A Bid To Have Their First Waltz
Brian and Rosalie Glover were residents of the Bethanie Fields Village in Eaton since 2012, but as a result of complications with his health, including Parkinson’s Disease and chronic inflammatory demyelinating polyneuropathy (CIDP), Brian made the difficult decision in 2018 to go into permanent care at the Bethanie Fields Aged Care Facility, Rosalie remaining in the independent living units.
It is the permanent scars that have been left from a dual diagnosis of Parkinson’s Disease and CIDP that this incredible and inspiring story comes. CIDP is a neurological disorder which took hold of Brian quickly, starting in May 2018 and leaving him almost paraplegic just one month later, laying in Fiona Stanley hospital and wondering where the rest of his life was going.
Throughout July Brian set himself some reasonable goals for recovery and worked hard to learn how to walk again, soon allowed to walk without a nurse and only a walker as his aide. After being transferred to another hospital in Harvey, not yet ready to go home, Brian was challenged by staff to find some exercises to assist in recovery and he jokingly suggested that dancing could help.
Taken literally, Brian was put through some ‘barre’ exercises. He says, “I was mortified! Mind you my pliés, tendus and ronde de Jamb a terre and arabesques are not half bad – for me that is.”
Days were going by between Rosalie and Brian seeing each other when during one visit, Rosalie mentioned some family members were planning an 80th birthday party for her. Brian set himself a new goal…learning the waltz and asking his wife to dance with him on her special day.
This is both Rosalie and Brian’s second marriage after losing their respective spouses to cancer and when they married seventeen years ago, there was no opportunity to do a “First Waltz”, so the idea of it being a surprise for Rosalie got everyone excited. Operation Waltz was underway.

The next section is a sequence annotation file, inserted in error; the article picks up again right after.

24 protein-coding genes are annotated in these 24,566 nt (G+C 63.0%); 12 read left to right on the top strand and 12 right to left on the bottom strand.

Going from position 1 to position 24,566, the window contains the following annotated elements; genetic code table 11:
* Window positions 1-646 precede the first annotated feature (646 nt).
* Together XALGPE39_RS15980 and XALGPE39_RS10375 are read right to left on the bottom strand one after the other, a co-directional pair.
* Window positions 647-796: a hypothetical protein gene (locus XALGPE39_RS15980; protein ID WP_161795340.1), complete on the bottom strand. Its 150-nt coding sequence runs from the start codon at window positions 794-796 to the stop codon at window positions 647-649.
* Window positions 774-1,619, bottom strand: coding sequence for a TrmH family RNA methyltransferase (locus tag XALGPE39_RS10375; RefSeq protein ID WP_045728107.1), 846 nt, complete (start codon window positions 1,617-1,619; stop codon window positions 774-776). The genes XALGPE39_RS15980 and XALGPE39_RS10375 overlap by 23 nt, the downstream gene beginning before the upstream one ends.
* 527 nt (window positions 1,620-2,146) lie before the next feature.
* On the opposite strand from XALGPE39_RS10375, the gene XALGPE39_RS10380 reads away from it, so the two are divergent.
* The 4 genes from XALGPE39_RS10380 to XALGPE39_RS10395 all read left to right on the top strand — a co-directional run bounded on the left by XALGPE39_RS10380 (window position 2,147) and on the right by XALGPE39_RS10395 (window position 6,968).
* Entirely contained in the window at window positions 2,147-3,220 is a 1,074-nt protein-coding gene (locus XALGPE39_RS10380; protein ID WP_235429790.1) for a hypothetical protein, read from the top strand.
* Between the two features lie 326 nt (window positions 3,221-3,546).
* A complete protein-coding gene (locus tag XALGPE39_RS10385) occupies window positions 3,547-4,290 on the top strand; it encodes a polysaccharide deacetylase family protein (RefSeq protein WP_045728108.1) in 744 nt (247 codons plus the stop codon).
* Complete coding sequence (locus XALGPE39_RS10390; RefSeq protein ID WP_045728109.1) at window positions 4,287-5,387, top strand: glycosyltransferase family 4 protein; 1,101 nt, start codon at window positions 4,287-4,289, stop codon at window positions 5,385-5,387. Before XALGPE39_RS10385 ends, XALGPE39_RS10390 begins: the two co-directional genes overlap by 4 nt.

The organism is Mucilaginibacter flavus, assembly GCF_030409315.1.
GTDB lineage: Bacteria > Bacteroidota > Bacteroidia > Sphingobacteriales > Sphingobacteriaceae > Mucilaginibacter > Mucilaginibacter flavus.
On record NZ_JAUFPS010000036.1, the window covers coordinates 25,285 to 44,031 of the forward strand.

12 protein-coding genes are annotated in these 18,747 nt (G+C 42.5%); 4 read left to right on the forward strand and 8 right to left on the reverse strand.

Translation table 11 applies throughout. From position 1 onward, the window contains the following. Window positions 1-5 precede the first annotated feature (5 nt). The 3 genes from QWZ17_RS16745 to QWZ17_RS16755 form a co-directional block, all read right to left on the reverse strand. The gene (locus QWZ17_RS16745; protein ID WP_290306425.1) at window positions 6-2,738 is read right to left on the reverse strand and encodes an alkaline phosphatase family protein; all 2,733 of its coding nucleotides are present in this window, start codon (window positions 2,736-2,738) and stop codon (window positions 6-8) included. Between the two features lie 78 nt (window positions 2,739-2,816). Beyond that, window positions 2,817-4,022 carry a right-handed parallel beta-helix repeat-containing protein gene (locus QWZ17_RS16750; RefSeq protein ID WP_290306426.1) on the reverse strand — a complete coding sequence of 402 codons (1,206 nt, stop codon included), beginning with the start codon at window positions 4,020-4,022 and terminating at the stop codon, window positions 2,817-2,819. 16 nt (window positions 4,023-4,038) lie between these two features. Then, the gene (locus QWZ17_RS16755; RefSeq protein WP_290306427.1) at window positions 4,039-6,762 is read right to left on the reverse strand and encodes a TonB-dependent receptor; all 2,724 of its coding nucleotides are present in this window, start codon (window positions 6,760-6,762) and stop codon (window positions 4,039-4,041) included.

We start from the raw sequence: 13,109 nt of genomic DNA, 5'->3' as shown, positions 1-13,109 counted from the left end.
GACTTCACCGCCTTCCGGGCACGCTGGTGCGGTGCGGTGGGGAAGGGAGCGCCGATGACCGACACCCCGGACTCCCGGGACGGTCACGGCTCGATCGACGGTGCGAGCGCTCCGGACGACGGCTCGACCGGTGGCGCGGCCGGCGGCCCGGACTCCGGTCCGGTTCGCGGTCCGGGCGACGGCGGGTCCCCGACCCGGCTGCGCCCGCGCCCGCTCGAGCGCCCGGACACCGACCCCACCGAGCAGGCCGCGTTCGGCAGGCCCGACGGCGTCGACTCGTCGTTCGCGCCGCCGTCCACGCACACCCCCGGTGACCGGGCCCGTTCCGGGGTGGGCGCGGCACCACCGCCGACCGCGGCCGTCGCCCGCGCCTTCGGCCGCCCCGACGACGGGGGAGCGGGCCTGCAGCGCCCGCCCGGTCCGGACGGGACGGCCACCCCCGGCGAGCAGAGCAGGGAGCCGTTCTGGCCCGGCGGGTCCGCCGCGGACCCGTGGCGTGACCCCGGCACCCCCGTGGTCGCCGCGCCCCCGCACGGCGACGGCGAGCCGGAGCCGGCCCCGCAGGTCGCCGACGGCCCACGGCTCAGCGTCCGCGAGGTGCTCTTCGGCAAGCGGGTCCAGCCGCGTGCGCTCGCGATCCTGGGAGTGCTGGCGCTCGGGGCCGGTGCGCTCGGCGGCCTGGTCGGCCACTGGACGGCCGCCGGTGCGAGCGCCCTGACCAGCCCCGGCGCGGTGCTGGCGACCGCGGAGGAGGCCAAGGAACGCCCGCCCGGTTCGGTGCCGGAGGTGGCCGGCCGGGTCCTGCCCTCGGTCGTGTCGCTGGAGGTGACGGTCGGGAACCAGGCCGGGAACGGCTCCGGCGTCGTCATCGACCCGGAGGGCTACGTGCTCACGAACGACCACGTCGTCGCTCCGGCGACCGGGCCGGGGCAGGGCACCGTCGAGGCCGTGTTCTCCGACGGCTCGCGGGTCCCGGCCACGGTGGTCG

Brian says, “We were all pretty rusty but soon long forgotten ballroom dancing lessons got us to the point where I could dance four or five steps without stumbling or falling – and the seed of the idea had taken root.”
Brian moved to the Bethanie Fields Aged Care Facility as a respite patient in August 2018 and within the first few days, Operation Waltz was taken over by the therapy staff at Bethanie with much excitement. Keeping Rosalie out of the loop the whole time was a small miracle as more and more staff and family members were let in on the secret.
With a week to go, all the minor issues were being added to the complex secret. The colour of Rosalie’s outfit had been discovered so that the corsage matched. As the fateful day approached, Brian became more nervous and his CIDP legs got heavier. The Bethanie girls, which by now included the whole department, cajoled Brian to keep positive and manoeuvrable enough to keep what was now being called ‘Operation Surprise’.
The big day arrived and unable to kneel, Brian bowed as low as he could and explained that as they had missed their waltz on their wedding day, would Rosalie do him the honour of a waltz on her 80th birthday.
Brian says, “The next two minutes and twenty seconds was like being in the eye of a storm, as I hope it was for Rosalie. I remember making one faltering step, but if I made any more it didn’t matter as the sheer bliss of dancing my first ever waltz with Rosalie was magical and the reward of weeks of hard work. We even got the twirl right at the end and my bow to Rosalie said it all.”
Rosalie says, “I don’t hear very well so it was such a surprise when Brian finished what he was saying, walked over to me and took me in his arms, leaving his Walker behind and started to dance to the music of The Last Waltz by Engelbert Humperdinck. It was absolutely wonderful and something I will never forget. Obviously, he had been coached for some time prior to my 80th Birthday, but his sheer determination to give me such a surprise was wonderful.”
Brian’s Bethanie carer and physiotherapist, Georgianne Nichols was committed from day one of his handovers from Harvey Hospital and feels privileged to have been involved, “I had my concerns when Brian told me he had no feeling in his feet and that combined with the progression of his Parkinson’s’ disease, his balance was very poor. Coupled with the fact that the two had never danced together before!
“But I soon realized that the bond that they shared meant they did not need any practice together to be able to pull it off. It truly was beautiful and there weren’t many dry eyes at the Bethanie Fields Clubhouse that day.”
Brian concludes, “From my point of view, the surprise was a complete success and it proves that no man is too old to sweep the woman of his heart off her feet. I might say we are hoping to do the quickstep for her 90th birthday.”